Senate President Pro Tem Darrell Steinberg released on Monday his cap-and-trade investment proposal, which projects $5 billion in annual investment starting in 2015. Steinberg’s proposal includes “permanent” investments in transit, housing and high speed rail, but makes no mention of investments in agricultural solutions to climate change. The glaring omission of agriculture in the Senate leader’s investment proposal is in stark contrast to Governor Brown’s cap-and-trade expenditure plan, which includes investments in farmland conservation, on-farm management strategies, bioenergy and ag-water use efficiency.
Steinberg’s proposal is heavily focused on implementation of sustainable communities strategies with a focus on affordable housing and transit-oriented development. The implementation of smart growth, in-fill development strategies is also a significant focus of the Governor’s proposal. But unlike Steinberg’s proposal, the Governor’s proposal includes investments in conserving agricultural lands at risk of development, a key smart growth strategy.
Leaving agriculture out of California’s climate change investment proposal would be a missed opportunity. California agriculture is uniquely positioned to reduce greenhouse gas emissions and increase carbon sequestration. Climate-friendly farming practices can preserve and enhance carbon stores in soils and woody biomass, generate renewable energy and reduce methane and nitrous oxide emissions. Farmland conservation is also an essential climate mitigation strategy. Farms and ranches provide significant carbon sinks and have much lower GHG emissions compared with urban areas. For more background on the multiple benefits of investing in agriculture, please see CalCAN’s input on the state’s Scoping Plan.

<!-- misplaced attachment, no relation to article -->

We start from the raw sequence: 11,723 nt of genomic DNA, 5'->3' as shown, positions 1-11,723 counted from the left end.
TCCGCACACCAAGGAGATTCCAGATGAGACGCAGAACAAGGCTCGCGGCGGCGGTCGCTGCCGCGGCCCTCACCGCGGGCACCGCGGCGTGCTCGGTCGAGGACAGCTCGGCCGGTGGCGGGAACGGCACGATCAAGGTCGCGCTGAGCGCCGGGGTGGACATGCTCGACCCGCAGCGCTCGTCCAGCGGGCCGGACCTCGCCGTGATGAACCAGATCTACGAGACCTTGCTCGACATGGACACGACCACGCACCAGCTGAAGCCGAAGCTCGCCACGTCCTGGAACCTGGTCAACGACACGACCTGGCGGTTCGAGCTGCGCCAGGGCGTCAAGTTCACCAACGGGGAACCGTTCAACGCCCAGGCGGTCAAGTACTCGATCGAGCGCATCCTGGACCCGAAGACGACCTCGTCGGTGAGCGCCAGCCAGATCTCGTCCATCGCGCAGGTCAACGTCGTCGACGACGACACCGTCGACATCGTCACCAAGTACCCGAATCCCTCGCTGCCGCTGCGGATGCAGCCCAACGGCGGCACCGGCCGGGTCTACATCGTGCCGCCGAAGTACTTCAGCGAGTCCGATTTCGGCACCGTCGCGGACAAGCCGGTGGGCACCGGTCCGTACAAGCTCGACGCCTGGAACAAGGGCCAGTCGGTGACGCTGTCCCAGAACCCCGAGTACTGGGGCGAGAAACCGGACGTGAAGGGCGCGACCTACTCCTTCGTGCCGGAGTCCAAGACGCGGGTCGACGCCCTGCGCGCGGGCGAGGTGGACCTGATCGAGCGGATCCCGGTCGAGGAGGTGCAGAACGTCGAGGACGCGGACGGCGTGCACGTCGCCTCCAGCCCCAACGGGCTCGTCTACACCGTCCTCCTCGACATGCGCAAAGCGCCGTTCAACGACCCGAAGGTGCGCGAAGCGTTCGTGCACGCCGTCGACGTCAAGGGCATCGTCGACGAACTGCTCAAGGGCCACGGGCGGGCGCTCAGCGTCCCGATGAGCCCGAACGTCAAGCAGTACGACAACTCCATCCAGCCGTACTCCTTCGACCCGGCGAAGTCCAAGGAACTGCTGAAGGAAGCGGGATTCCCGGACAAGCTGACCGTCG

The Pro Tem acknowledged that his proposal is a work in progress and we are optimistic that more can be done to incorporate sustainable agricultural strategies into the final plan. In May, the Governor will release his revised budget which will present another opportunity to weigh in on the future of state investments in climate change solutions. Meanwhile, we will post regular updates on cap-and-trade investments and ask for your help in educating policymakers on the important role sustainable agriculture can play in the state’s climate change efforts.